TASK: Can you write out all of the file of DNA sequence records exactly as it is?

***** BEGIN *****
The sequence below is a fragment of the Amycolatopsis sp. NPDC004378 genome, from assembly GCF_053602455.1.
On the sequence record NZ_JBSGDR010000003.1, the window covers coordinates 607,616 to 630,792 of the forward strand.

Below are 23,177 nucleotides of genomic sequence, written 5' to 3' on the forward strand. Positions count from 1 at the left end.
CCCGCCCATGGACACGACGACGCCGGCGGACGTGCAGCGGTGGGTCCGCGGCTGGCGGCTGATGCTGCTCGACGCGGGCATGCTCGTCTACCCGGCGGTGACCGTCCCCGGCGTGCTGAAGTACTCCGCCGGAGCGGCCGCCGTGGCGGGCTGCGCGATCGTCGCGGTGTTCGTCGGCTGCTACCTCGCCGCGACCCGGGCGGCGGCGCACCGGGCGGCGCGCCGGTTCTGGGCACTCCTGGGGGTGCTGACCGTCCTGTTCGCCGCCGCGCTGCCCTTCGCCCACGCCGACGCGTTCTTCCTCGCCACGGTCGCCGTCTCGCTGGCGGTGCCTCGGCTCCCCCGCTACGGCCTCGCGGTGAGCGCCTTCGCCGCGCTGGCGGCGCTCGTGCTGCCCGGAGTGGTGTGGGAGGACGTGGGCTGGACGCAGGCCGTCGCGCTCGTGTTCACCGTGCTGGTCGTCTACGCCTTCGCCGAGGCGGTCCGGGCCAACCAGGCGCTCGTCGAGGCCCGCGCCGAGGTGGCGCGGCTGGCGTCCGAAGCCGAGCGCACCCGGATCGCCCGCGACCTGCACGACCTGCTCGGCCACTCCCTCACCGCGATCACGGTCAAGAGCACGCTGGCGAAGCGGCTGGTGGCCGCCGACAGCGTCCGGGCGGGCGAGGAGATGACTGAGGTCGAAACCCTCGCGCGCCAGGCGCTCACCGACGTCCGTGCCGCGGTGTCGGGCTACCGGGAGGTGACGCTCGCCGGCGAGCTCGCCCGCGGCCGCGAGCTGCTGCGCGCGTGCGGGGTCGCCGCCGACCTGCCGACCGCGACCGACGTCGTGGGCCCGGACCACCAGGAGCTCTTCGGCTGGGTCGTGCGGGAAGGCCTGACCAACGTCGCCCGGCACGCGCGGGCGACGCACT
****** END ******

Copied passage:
The sequence below is a fragment of the Amycolatopsis sp. NPDC004378 genome, from assembly GCF_053602455.1.
On the sequence record NZ_JBSGDR010000003.1, the window covers coordinates 607,616 to 630,792 of the forward strand.

Below are 23,177 nucleotides of genomic sequence, written 5' to 3' on the forward strand. Positions count from 1 at the left end.
CCCGCCCATGGACACGACGACGCCGGCGGACGTGCAGCGGTGGGTCCGCGGCTGGCGGCTGATGCTGCTCGACGCGGGCATGCTCGTCTACCCGGCGGTGACCGTCCCCGGCGTGCTGAAGTACTCCGCCGGAGCGGCCGCCGTGGCGGGCTGCGCGATCGTCGCGGTGTTCGTCGGCTGCTACCTCGCCGCGACCCGGGCGGCGGCGCACCGGGCGGCGCGCCGGTTCTGGGCACTCCTGGGGGTGCTGACCGTCCTGTTCGCCGCCGCGCTGCCCTTCGCCCACGCCGACGCGTTCTTCCTCGCCACGGTCGCCGTCTCGCTGGCGGTGCCTCGGCTCCCCCGCTACGGCCTCGCGGTGAGCGCCTTCGCCGCGCTGGCGGCGCTCGTGCTGCCCGGAGTGGTGTGGGAGGACGTGGGCTGGACGCAGGCCGTCGCGCTCGTGTTCACCGTGCTGGTCGTCTACGCCTTCGCCGAGGCGGTCCGGGCCAACCAGGCGCTCGTCGAGGCCCGCGCCGAGGTGGCGCGGCTGGCGTCCGAAGCCGAGCGCACCCGGATCGCCCGCGACCTGCACGACCTGCTCGGCCACTCCCTCACCGCGATCACGGTCAAGAGCACGCTGGCGAAGCGGCTGGTGGCCGCCGACAGCGTCCGGGCGGGCGAGGAGATGACTGAGGTCGAAACCCTCGCGCGCCAGGCGCTCACCGACGTCCGTGCCGCGGTGTCGGGCTACCGGGAGGTGACGCTCGCCGGCGAGCTCGCCCGCGGCCGCGAGCTGCTGCGCGCGTGCGGGGTCGCCGCCGACCTGCCGACCGCGACCGACGTCGTGGGCCCGGACCACCAGGAGCTCTTCGGCTGGGTCGTGCGGGAAGGCCTGACCAACGTCGCCCGGCACGCGCGGGCGACGCACT